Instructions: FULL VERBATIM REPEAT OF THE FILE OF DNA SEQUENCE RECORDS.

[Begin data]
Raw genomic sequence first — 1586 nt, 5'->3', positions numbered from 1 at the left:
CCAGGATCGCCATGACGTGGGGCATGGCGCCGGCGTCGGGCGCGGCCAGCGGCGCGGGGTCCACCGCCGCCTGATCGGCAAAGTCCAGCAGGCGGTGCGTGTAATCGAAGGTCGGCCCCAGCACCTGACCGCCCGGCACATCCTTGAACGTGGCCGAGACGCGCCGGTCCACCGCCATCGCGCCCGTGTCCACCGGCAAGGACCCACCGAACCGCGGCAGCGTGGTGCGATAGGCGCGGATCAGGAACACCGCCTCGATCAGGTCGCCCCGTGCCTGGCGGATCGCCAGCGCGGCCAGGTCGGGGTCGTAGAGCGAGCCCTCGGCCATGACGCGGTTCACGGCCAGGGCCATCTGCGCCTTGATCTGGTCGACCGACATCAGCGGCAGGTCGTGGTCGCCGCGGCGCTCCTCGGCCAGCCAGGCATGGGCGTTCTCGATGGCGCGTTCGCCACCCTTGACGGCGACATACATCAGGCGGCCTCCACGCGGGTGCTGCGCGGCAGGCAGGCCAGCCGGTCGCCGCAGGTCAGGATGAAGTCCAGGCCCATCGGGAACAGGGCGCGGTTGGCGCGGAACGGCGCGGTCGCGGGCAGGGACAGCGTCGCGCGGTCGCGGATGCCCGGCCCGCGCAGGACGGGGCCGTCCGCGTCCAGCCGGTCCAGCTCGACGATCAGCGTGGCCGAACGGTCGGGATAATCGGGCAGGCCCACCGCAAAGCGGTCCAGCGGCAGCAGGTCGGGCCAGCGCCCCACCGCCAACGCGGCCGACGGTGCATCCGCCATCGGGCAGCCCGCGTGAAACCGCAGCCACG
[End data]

Raw genomic sequence first — 1586 nt, 5'->3', positions numbered from 1 at the left:
CCAGGATCGCCATGACGTGGGGCATGGCGCCGGCGTCGGGCGCGGCCAGCGGCGCGGGGTCCACCGCCGCCTGATCGGCAAAGTCCAGCAGGCGGTGCGTGTAATCGAAGGTCGGCCCCAGCACCTGACCGCCCGGCACATCCTTGAACGTGGCCGAGACGCGCCGGTCCACCGCCATCGCGCCCGTGTCCACCGGCAAGGACCCACCGAACCGCGGCAGCGTGGTGCGATAGGCGCGGATCAGGAACACCGCCTCGATCAGGTCGCCCCGTGCCTGGCGGATCGCCAGCGCGGCCAGGTCGGGGTCGTAGAGCGAGCCCTCGGCCATGACGCGGTTCACGGCCAGGGCCATCTGCGCCTTGATCTGGTCGACCGACATCAGCGGCAGGTCGTGGTCGCCGCGGCGCTCCTCGGCCAGCCAGGCATGGGCGTTCTCGATGGCGCGTTCGCCACCCTTGACGGCGACATACATCAGGCGGCCTCCACGCGGGTGCTGCGCGGCAGGCAGGCCAGCCGGTCGCCGCAGGTCAGGATGAAGTCCAGGCCCATCGGGAACAGGGCGCGGTTGGCGCGGAACGGCGCGGTCGCGGGCAGGGACAGCGTCGCGCGGTCGCGGATGCCCGGCCCGCGCAGGACGGGGCCGTCCGCGTCCAGCCGGTCCAGCTCGACGATCAGCGTGGCCGAACGGTCGGGATAATCGGGCAGGCCCACCGCAAAGCGGTCCAGCGGCAGCAGGTCGGGCCAGCGCCCCACCGCCAACGCGGCCGACGGTGCATCCGCCATCGGGCAGCCCGCGTGAAACCGCAGCCACG